Learning to Rank Intents in Voice Assistants

Raviteja Anantha, Srinivas Chappidi, William Dawoodi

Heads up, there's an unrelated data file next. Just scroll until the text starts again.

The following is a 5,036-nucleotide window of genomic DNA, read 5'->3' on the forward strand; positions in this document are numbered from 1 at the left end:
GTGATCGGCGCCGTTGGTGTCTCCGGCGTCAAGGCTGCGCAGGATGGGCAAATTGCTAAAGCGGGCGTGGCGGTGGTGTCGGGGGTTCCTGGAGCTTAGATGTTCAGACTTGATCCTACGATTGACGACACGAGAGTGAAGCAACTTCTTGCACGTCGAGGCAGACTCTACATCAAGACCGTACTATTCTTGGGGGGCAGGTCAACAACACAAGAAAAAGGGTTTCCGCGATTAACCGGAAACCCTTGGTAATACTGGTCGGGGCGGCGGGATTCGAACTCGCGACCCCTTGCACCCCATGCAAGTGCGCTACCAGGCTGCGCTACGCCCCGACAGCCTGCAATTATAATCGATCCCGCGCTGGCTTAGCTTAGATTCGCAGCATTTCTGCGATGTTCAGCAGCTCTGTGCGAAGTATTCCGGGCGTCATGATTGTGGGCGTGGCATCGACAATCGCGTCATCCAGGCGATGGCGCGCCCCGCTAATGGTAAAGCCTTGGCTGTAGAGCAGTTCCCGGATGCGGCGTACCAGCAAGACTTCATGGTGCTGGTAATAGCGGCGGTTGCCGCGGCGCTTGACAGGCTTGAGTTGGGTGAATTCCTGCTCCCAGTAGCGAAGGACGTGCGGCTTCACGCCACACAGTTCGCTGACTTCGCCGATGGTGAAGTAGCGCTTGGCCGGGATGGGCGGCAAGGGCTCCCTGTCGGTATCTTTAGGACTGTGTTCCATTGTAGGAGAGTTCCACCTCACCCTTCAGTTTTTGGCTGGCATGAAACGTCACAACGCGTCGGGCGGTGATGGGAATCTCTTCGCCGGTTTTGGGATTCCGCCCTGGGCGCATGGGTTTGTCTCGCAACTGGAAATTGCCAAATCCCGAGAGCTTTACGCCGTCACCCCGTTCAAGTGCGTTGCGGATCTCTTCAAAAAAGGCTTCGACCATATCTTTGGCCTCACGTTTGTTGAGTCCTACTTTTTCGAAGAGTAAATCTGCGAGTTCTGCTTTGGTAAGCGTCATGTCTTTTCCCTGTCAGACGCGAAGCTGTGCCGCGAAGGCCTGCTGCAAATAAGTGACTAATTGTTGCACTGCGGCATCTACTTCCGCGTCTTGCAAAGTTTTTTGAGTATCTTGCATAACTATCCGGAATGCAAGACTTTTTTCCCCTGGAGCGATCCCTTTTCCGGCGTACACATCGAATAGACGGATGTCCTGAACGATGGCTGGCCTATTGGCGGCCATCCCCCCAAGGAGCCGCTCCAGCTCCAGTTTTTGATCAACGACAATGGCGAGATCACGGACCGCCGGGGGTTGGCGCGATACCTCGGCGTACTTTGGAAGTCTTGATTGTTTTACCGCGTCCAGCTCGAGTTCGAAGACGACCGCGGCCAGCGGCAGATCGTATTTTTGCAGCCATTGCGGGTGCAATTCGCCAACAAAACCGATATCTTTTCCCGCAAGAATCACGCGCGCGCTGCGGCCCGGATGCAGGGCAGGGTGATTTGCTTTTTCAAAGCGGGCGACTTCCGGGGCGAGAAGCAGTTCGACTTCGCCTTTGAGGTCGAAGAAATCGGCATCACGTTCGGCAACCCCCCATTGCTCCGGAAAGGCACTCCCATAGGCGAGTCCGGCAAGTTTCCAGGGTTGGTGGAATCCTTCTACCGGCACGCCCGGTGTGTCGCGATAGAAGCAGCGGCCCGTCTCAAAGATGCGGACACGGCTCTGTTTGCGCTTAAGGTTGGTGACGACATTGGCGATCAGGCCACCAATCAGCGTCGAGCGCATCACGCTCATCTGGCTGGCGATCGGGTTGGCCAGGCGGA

Voice Assistants aim to fulfill user requests by choosing the best intent from multiple options generated by its Automated Speech Recognition and Natural Language Understanding sub-systems. However, voice assistants do not always produce the expected results. This can happen because voice assistants choose from ambiguous intents -- user-specific or domain-specific contextual information reduces the ambiguity of the user request. Additionally the user information-state can be leveraged to understand how relevant/executable a specific intent is for a user request. In this work, we propose a novel Energy-based model for the intent ranking task, where we learn an affinity metric and model the trade-off between extracted meaning from speech utterances and relevance/executability aspects of the intent. Furthermore we present a Multisource Denoising Autoencoder based pretraining that is capable of learning fused representations of data from multiple sources. We empirically show our approach outperforms existing state of the art methods by reducing the error-rate by 3.8%, which in turn reduces ambiguity and eliminates undesired dead-ends leading to better user experience. Finally, we evaluate the robustness of our algorithm on the intent ranking task and show our algorithm improves the robustness by 33.3%.

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